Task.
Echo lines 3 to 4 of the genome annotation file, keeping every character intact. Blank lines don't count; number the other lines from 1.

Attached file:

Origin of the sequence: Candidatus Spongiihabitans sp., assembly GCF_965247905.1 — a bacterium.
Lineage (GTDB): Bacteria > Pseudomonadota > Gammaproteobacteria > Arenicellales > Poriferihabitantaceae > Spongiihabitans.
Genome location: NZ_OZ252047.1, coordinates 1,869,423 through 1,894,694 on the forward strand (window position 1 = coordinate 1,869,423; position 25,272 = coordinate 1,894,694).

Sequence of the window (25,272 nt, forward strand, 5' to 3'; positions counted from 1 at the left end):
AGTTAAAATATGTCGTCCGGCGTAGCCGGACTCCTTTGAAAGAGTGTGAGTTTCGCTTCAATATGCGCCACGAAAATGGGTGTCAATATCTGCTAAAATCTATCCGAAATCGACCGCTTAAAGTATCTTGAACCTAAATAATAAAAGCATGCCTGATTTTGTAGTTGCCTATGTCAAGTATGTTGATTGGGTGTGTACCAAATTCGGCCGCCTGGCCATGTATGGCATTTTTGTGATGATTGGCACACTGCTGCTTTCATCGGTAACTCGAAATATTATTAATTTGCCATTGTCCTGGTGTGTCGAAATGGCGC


Genome location: NZ_OZ252047.1, coordinates 1,869,423 through 1,894,694 on the forward strand (window position 1 = coordinate 1,869,423; position 25,272 = coordinate 1,894,694).

Sequence of the window (25,272 nt, forward strand, 5' to 3'; positions counted from 1 at the left end):